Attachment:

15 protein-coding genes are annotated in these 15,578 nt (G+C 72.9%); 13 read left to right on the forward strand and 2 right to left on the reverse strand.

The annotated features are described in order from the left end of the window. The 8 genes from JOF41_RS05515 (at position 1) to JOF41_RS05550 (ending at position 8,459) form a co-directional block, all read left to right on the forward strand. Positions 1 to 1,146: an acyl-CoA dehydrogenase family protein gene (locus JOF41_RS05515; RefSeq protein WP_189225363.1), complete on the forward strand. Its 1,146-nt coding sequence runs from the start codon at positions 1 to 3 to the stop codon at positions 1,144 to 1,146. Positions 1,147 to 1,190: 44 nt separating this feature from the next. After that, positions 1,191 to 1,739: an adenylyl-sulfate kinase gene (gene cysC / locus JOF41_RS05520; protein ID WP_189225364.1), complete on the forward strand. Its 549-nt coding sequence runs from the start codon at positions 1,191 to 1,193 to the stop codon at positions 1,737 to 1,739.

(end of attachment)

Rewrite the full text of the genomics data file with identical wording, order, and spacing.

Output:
15 protein-coding genes are annotated in these 15,578 nt (G+C 72.9%); 13 read left to right on the forward strand and 2 right to left on the reverse strand.

The annotated features are described in order from the left end of the window. The 8 genes from JOF41_RS05515 (at position 1) to JOF41_RS05550 (ending at position 8,459) form a co-directional block, all read left to right on the forward strand. Positions 1 to 1,146: an acyl-CoA dehydrogenase family protein gene (locus JOF41_RS05515; RefSeq protein WP_189225363.1), complete on the forward strand. Its 1,146-nt coding sequence runs from the start codon at positions 1 to 3 to the stop codon at positions 1,144 to 1,146. Positions 1,147 to 1,190: 44 nt separating this feature from the next. After that, positions 1,191 to 1,739: an adenylyl-sulfate kinase gene (gene cysC / locus JOF41_RS05520; protein ID WP_189225364.1), complete on the forward strand. Its 549-nt coding sequence runs from the start codon at positions 1,191 to 1,193 to the stop codon at positions 1,737 to 1,739.